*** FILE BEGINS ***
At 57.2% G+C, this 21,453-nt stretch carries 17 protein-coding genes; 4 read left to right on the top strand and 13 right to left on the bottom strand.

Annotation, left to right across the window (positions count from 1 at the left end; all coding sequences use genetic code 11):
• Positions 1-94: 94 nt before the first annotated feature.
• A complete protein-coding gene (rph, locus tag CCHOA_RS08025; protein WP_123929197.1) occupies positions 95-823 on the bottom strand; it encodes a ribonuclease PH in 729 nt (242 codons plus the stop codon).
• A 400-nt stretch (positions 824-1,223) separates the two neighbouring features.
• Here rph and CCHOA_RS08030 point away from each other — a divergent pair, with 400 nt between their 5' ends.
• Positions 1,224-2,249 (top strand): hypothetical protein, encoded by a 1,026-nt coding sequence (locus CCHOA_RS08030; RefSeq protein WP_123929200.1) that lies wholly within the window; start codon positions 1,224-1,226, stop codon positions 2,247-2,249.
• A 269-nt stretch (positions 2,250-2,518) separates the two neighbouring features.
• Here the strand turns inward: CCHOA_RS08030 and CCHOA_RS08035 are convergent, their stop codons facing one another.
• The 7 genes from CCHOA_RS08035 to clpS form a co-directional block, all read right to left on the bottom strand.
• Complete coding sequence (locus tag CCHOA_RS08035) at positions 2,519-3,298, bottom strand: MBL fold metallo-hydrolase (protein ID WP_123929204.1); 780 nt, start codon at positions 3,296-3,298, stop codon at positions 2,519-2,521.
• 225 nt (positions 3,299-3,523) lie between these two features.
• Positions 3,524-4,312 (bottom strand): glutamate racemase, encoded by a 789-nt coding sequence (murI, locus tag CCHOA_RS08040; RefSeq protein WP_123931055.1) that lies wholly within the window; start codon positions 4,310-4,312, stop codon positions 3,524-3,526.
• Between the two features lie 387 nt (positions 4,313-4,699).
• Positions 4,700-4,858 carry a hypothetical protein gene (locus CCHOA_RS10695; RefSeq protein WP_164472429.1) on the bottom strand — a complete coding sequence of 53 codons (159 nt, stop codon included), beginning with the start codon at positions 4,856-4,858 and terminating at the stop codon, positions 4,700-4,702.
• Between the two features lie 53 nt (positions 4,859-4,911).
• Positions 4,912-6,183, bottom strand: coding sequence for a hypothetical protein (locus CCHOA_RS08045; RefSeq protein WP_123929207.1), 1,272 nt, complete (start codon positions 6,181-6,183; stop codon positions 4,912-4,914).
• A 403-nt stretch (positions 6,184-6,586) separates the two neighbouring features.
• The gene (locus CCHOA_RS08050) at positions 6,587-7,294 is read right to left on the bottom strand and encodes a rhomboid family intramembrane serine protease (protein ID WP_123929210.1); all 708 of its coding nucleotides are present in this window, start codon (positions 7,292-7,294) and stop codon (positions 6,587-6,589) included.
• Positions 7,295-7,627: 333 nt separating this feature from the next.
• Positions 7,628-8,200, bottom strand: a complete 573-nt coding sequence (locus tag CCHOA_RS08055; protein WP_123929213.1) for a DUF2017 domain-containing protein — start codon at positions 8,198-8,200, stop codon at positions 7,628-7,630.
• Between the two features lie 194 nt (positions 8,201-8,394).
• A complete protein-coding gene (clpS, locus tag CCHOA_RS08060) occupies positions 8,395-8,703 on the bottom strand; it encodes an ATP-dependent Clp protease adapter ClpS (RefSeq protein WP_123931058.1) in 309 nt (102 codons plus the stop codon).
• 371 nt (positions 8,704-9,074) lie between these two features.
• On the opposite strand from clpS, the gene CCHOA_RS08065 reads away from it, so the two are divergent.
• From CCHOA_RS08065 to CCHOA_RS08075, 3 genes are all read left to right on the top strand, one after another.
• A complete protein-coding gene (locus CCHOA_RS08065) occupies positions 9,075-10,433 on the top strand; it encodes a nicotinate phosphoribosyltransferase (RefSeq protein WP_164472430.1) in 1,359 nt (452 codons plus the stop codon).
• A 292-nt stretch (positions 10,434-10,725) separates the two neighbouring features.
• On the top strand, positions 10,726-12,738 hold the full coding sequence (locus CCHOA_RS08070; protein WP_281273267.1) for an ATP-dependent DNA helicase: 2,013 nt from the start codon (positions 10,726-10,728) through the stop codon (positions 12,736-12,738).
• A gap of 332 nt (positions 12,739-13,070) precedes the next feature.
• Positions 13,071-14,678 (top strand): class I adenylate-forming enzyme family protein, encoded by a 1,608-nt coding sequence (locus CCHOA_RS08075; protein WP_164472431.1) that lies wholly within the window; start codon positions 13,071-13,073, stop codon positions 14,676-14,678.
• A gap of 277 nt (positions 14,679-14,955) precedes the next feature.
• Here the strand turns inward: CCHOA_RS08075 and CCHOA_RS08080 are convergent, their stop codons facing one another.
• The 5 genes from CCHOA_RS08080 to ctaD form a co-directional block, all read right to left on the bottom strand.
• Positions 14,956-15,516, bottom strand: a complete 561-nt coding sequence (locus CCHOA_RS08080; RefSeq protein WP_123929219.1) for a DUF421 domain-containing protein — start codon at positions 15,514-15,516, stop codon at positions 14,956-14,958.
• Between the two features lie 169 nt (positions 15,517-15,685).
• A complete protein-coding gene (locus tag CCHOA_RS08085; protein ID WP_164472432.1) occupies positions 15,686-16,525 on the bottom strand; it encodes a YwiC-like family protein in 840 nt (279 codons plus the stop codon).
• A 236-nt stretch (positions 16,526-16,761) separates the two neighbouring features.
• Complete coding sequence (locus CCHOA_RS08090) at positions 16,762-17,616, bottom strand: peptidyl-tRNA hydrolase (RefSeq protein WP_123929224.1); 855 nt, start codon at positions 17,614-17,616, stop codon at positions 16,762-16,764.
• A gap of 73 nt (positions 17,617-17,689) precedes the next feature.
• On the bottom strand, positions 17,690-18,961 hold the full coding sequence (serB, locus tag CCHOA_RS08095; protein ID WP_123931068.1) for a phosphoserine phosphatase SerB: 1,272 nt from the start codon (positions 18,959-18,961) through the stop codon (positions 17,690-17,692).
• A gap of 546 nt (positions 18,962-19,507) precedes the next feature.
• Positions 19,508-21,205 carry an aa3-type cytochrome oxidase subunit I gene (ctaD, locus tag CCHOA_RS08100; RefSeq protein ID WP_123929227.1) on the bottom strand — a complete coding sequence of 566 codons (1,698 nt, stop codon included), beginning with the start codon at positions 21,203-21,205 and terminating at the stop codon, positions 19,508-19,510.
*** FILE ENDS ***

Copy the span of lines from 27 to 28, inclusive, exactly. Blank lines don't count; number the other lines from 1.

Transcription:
• A complete protein-coding gene (locus CCHOA_RS08065) occupies positions 9,075-10,433 on the top strand; it encodes a nicotinate phosphoribosyltransferase (RefSeq protein WP_164472430.1) in 1,359 nt (452 codons plus the stop codon).
• A 292-nt stretch (positions 10,434-10,725) separates the two neighbouring features.